Wherever in the world they’re from, cyclists have a great grasp of using language to describe exactly how it feels to ride a bike.
Of course, there is all the technical terminology and cross-pollinated words that are ingrained in our sport from French and Italian culture, but the real passion in cycling comes from the imaginative use of figurative language to instil the joy and pain of cycling.
For example, last week I joined some friends for an informal cyclo-cross training session. A course had been set out with cones on some parkland and we recreated our own mini-races consisting of five laps, then four, then three and so on.
My experience was a linguist’s delight. Firstly, despite my best efforts, I have ridden very few miles this year, so from the off I was hanging onto the back wheel of the rider in front of me for dear life. Slowly as the laps counted down, the invisible elastic between me and the riders in front stretched taut, then snapped, leaving me grovelling in the dirt to complete the final laps myself.
I barely had time to catch my breath before we were off again for another set of laps. If there had been a broom wagon (a vehicle that follows a cycling road race “sweeping” up stragglers), I would have readily jumped into it and ended the pain there and then. I spent the rest of the hour “pedalling squares” and “off the back” of the group as the mythical “man with the hammer” repeatedly hit me.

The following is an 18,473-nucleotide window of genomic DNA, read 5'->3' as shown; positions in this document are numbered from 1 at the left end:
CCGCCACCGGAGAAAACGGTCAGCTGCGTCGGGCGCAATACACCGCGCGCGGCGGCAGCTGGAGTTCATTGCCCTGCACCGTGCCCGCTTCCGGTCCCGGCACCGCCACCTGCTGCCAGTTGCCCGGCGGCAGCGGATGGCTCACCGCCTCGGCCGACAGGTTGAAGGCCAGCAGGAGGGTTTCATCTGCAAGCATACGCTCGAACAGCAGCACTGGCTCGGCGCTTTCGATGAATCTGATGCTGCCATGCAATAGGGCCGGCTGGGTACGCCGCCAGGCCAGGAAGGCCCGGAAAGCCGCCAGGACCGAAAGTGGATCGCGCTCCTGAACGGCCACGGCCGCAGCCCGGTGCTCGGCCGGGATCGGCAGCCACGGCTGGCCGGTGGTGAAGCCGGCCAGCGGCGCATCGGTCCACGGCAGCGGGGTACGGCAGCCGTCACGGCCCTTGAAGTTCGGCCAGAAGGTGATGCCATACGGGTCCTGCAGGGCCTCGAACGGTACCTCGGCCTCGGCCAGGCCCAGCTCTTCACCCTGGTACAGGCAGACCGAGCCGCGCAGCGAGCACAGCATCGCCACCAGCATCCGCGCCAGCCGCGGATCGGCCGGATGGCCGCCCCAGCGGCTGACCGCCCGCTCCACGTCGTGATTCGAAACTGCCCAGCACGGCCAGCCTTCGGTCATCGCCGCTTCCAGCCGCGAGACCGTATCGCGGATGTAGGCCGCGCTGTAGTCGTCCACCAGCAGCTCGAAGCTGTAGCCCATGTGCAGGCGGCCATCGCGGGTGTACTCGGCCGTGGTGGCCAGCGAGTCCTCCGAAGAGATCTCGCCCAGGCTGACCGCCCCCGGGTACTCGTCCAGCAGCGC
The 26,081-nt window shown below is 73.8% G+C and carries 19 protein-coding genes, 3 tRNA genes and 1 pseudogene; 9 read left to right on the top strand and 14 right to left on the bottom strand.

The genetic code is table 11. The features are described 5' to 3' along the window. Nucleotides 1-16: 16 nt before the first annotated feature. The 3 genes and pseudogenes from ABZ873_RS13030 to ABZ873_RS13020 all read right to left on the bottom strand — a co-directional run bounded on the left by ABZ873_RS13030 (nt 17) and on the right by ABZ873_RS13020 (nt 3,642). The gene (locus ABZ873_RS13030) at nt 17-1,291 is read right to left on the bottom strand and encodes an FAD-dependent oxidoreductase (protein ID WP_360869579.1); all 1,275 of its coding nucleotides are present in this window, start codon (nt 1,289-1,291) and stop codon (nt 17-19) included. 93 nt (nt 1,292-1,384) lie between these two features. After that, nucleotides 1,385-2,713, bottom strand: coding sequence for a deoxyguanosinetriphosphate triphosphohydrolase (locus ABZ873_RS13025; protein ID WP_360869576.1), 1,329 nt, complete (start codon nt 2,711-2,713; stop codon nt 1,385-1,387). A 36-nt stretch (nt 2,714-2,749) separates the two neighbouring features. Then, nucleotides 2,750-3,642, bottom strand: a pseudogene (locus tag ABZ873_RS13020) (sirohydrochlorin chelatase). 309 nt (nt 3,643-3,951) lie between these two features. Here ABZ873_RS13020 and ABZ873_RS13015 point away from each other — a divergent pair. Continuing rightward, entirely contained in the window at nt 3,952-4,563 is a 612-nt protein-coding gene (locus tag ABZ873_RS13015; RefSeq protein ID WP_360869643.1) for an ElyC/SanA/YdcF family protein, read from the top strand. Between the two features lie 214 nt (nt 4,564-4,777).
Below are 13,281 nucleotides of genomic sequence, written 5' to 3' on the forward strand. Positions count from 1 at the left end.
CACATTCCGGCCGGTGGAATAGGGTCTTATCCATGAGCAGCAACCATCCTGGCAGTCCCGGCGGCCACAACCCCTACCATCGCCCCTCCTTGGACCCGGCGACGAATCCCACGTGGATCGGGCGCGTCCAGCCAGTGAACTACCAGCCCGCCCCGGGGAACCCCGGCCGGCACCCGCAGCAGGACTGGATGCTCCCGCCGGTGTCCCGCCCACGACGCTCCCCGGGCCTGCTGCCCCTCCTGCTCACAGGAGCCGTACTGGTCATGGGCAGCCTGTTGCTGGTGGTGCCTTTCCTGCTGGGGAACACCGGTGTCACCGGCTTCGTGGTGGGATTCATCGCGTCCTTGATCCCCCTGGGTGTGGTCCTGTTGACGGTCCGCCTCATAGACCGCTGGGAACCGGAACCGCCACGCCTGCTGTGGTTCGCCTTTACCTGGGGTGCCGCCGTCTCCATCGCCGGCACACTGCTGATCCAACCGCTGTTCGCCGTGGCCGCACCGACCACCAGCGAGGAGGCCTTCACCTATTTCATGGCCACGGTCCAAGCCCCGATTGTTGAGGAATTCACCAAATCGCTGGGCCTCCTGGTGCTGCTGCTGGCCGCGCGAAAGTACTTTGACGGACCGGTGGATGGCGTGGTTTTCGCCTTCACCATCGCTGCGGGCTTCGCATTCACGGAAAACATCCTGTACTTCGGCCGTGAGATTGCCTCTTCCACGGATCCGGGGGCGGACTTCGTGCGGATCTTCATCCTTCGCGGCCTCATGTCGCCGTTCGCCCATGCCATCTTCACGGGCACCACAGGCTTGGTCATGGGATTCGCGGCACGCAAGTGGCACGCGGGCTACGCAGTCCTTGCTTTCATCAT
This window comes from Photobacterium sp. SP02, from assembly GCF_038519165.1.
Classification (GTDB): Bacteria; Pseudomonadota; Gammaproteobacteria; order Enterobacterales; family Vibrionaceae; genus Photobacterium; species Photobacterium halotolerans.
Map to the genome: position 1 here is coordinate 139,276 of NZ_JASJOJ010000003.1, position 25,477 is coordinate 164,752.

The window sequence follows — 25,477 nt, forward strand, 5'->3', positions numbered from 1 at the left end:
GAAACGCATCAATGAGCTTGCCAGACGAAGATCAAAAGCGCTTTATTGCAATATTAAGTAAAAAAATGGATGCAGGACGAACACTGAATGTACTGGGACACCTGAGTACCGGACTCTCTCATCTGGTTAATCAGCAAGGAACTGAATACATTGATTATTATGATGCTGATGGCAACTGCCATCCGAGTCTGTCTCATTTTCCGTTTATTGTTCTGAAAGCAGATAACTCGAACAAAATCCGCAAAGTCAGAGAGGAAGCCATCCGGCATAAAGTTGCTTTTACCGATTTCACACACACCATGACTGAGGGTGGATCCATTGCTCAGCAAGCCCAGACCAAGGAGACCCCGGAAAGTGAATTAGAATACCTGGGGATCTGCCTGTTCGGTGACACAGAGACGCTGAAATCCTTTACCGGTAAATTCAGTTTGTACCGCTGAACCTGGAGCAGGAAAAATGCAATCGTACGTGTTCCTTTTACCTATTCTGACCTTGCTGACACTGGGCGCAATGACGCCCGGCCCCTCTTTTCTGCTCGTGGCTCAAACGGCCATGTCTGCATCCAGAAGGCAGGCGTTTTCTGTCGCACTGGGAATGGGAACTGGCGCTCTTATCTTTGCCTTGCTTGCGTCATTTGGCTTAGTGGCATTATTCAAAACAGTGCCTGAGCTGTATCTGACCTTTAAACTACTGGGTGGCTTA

Now I think about it, there may be a lot of language out there describing the joy of cycling, but my own language seems to always rely on the painful metaphors, which says a lot about my fitness and cycling ability.
Commentators of bike races often have many hours to fill and have become adept at describing cycling figuratively, often to the amusement of many viewers. The late David Duffield, a commentator on Eurosport for many years, was a master at this (quite often literally mixing his metaphors), but he is not alone. Another legendary commentator was Phil Liggett who poetically described a cyclist climbing up a hill, out of the saddle and making it look easy as “dancing on the pedals” – Alberto Contador springs to mind as a key exponent of this style.
On one occasion in the 1993 Tour de France, Liggett described Andy Hampsten missing a key breakaway thus: “…the train is leaving the station and the man who is going to miss it is Andy Hampsten.”
Many terms often relate to the harsh conditions and work ethic cyclists put themselves through when training. Riding in a “chaingang” describes riding in a two-abreast, tight formation with the goal of moving forward as fast as possible, but sharing the burden of the effort in the group.
Many of these terms seem to go back to the days when cycling was seen as a working class sport and the riders and racers came from the filthy coal pits of northern France and Belgium. It wasn’t long before fans started to give the pro-racers nicknames that described their riding style: Eddy Merckx was the Cannibal, Mark Cavendish the Manx Missile, and Federico Bahamontes the Eagle of Toledo to name just a few.
But perhaps the best and most descriptive phrase I have ever heard came from an eight-year-old-girl on a bike coaching course I was running. We were riding up a short but steep hill and she turned to me and said: “This hill is so steep, even my legs are out of breath”.
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Where to Ride: Castle Dow – near Balnaguard
OS 1:50,000 Map 52 Start – NN935524
Ride type: Off-road moderate ride with a steady climb
Distance: 8 miles/ 14km return – the route can be extended beyond Castle Dow
Details:A small parking area can be found on the B898 between Grandtully and Balnaguard. The route climbs steadily on forest track to the iron-age hill fort of Castle Dow.